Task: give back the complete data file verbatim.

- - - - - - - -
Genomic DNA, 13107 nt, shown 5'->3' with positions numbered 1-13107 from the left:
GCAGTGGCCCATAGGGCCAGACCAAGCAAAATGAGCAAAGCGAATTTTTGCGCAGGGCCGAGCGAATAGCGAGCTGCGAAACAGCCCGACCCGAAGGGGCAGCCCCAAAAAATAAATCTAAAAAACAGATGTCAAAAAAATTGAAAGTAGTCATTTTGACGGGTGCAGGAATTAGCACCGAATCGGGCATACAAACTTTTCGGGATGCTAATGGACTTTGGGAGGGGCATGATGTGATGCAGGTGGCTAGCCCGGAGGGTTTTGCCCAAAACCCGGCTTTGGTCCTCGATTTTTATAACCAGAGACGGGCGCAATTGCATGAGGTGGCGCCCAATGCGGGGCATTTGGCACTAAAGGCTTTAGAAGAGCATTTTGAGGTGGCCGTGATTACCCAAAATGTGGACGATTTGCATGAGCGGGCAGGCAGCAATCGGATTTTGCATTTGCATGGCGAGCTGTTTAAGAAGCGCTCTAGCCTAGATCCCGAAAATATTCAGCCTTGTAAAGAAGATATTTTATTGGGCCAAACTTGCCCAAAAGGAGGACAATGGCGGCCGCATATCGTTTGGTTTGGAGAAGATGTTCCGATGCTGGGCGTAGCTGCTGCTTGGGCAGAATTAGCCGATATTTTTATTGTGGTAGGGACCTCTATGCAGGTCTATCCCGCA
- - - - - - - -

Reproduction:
Genomic DNA, 13107 nt, shown 5'->3' with positions numbered 1-13107 from the left:
GCAGTGGCCCATAGGGCCAGACCAAGCAAAATGAGCAAAGCGAATTTTTGCGCAGGGCCGAGCGAATAGCGAGCTGCGAAACAGCCCGACCCGAAGGGGCAGCCCCAAAAAATAAATCTAAAAAACAGATGTCAAAAAAATTGAAAGTAGTCATTTTGACGGGTGCAGGAATTAGCACCGAATCGGGCATACAAACTTTTCGGGATGCTAATGGACTTTGGGAGGGGCATGATGTGATGCAGGTGGCTAGCCCGGAGGGTTTTGCCCAAAACCCGGCTTTGGTCCTCGATTTTTATAACCAGAGACGGGCGCAATTGCATGAGGTGGCGCCCAATGCGGGGCATTTGGCACTAAAGGCTTTAGAAGAGCATTTTGAGGTGGCCGTGATTACCCAAAATGTGGACGATTTGCATGAGCGGGCAGGCAGCAATCGGATTTTGCATTTGCATGGCGAGCTGTTTAAGAAGCGCTCTAGCCTAGATCCCGAAAATATTCAGCCTTGTAAAGAAGATATTTTATTGGGCCAAACTTGCCCAAAAGGAGGACAATGGCGGCCGCATATCGTTTGGTTTGGAGAAGATGTTCCGATGCTGGGCGTAGCTGCTGCTTGGGCAGAATTAGCCGATATTTTTATTGTGGTAGGGACCTCTATGCAGGTCTATCCCGCA